The prior 'Hunter' novel, debut “Scavenger Kill”, introduced us to former Green Beret John Yard. In that book, Yard is presented as a wealthy entrepreneur who guides big game hunts in the Nairobi area of Africa. He teamed with his colleague, African police officer Moses Ngala, to stage the first “vigilante” styled hunt and kill. The target was an unscrupulous pharmaceutical company headed by a gelatinous villain named Lavalle. “Scavenger Kill” was on an international scope, ranging from Canada to London. I liked Ralph Hayes ambition to write in a more epic fashion and he continues that trend with this second series installment.
“Night of the Jackals” begins at Camp Pritcher Army base in Georgia. It's a special forces training facility ruled by a notorious Hitler-like Captain named Ernst Rohmer. The opening has a young black man, Wendell Jefferson, ordered to do the old “dig a grave and then fill it back in” routine. His superior, Sergeant Pruitt, issues an abundance of thunderous racial slurs and threats, provoking Jefferson to attack him. The end result is imprisonment in the stockade.
Wendell's brother, Aron, a decorated Vietnam veteran, visits the stockade demanding to know what has happened. He quickly discovers Pruitt's racism and that Rohmer is running the base. It's here where we learn that Rohmer had fought for the Third Reich, and later contracted his services all over the globe as a commanding soldier of fortune. Aron experienced Rohmer's atrocities in Vietnam firsthand and questions why the Army would want a cutthroat dictator training it's men (the reader does too).
Later, a drunken Pruitt and Rohmer fatally beat Wendell in his cell. They politically escape punishment, track down Aron and leave him battered and near death. How does this connect to 'The Hunter'? Aron and Moses Ngala (the series' co-hunter/hero) are old friends. Aron knows Moses is in law enforcement, so he reaches out to him (in a weird scene where it seems Aron ran into Moses by accident). Regardless, Moses and the series protagonist, John Yard, discuss the events from the prior book and decide to do another vigilante job to kill Rohmer and end his reign of terror.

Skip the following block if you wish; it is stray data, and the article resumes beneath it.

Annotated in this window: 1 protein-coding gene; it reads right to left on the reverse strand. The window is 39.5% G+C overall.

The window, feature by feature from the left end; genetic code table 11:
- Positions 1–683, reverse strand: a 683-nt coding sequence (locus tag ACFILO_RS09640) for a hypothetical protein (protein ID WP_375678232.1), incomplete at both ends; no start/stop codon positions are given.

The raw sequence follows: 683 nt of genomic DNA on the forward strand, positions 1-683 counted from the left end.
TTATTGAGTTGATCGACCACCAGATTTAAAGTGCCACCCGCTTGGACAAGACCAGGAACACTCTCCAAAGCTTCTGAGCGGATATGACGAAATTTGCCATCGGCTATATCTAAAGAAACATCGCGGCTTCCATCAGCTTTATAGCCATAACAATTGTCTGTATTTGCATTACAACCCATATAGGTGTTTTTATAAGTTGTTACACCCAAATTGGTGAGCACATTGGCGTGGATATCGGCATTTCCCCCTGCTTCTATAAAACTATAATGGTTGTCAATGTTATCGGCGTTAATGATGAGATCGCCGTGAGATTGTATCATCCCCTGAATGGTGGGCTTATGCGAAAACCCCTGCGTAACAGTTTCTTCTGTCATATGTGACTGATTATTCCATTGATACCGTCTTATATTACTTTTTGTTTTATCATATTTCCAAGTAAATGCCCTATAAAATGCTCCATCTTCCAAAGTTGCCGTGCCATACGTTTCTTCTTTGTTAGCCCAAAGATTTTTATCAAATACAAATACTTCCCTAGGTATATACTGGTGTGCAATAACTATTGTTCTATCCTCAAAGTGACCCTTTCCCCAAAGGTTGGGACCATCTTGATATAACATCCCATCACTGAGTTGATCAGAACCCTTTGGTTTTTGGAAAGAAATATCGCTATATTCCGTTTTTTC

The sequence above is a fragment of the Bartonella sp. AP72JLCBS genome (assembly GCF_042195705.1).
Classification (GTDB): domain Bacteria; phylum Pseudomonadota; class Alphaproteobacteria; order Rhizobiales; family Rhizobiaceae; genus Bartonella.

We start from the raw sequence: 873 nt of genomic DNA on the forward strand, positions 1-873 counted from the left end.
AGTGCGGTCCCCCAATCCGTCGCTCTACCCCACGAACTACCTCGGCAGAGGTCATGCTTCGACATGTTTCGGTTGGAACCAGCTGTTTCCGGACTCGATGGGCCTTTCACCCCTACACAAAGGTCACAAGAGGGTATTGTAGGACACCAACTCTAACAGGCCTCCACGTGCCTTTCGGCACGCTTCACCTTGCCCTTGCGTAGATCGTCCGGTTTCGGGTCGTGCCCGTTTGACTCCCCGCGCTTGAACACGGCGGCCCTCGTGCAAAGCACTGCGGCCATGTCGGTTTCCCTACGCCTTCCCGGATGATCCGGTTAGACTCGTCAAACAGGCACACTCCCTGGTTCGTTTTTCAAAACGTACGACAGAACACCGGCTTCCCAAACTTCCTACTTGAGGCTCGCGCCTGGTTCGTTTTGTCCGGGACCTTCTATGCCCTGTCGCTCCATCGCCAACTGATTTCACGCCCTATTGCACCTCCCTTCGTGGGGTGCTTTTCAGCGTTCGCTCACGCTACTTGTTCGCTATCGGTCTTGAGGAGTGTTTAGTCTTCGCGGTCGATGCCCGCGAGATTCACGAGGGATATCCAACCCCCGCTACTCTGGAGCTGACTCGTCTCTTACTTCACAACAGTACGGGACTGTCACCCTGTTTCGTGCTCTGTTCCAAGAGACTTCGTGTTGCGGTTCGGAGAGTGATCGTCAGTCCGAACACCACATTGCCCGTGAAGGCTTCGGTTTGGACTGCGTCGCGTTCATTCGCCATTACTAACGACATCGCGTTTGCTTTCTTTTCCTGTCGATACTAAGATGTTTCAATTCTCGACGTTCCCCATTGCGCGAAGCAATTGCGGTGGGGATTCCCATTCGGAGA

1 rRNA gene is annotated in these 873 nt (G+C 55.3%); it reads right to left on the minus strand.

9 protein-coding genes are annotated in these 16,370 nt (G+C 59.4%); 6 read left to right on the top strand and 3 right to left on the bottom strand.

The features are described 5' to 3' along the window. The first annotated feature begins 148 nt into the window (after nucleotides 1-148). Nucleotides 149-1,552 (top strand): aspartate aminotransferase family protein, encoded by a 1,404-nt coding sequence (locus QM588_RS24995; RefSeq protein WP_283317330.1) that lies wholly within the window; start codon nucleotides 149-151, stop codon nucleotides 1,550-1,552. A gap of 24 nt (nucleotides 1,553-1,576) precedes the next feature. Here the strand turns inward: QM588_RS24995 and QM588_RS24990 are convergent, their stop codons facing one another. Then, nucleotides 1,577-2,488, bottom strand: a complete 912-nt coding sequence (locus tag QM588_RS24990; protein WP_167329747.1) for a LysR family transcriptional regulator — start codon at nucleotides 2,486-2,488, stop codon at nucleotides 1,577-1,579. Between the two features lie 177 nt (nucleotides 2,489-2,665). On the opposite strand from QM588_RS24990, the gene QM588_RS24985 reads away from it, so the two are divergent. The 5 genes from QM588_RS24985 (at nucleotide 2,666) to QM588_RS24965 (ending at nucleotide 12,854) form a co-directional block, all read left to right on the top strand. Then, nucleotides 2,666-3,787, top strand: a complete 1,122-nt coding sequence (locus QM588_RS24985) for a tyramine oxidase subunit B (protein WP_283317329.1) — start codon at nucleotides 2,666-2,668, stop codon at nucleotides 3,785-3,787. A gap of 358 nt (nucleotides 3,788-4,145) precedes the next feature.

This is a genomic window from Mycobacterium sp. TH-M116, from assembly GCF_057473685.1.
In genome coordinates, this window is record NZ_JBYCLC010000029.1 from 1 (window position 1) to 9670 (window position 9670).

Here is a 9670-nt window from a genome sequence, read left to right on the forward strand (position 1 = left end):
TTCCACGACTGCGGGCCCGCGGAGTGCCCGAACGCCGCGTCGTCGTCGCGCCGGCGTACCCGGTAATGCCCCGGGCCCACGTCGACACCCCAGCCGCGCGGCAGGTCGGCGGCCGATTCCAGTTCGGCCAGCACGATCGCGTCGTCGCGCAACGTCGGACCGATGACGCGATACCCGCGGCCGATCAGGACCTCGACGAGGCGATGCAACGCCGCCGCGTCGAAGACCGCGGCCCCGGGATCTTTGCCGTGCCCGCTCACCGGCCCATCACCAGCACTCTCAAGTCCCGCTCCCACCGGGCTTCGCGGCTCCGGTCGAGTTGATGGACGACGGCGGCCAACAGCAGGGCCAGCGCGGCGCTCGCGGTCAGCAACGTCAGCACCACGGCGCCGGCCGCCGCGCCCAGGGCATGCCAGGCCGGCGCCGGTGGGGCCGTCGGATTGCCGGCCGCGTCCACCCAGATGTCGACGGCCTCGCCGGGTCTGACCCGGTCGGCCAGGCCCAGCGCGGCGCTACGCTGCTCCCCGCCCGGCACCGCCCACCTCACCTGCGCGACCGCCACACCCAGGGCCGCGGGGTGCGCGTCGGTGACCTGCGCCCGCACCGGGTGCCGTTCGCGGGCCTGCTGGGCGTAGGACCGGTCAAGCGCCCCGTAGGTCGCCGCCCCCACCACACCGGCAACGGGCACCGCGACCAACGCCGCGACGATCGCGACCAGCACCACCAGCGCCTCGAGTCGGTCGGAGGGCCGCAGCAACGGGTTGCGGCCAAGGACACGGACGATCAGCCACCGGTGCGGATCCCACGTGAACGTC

Without spoiling too much of the second half, Yard and Moses travel from Africa to Paris trailing Rohmer. The result has both of them fighting for the Syrians over the Israel border. It's a wild chain of events that completely spins “Night of the Jackals” from vengeful vigilante to espionage thriller before covering a battlefield saga and planting the story in a brutal prison. Author Ralph Hayes hits every single sub-genre of Men's Action Adventure in one fell swoop.
Like his 'Stoner' series, the action shares some of the same exotic locations – African deserts and villages like Lagos and Nairobi. Hayes has mastered “prison fiction”, perhaps building off of 'Buffalo Hunter' debut “Hellhole”, a gritty western set in a ruthless Mexican prison. Additionally, 'Stoner' installment “The Satan Stone” mirrors that same prison scenario in Africa. Now, the finale of this novel has both Yard and Moses inside a violent prison-styled base ran by the sadistic Rohmer. It's repetitive, often using the same sequence of events, but Hayes does it so well that it's the story we want him to tell. At this point in time, this author could be my favorite of the genre. It's a bold statement, but I'm not searching the used stores this hard for any other author.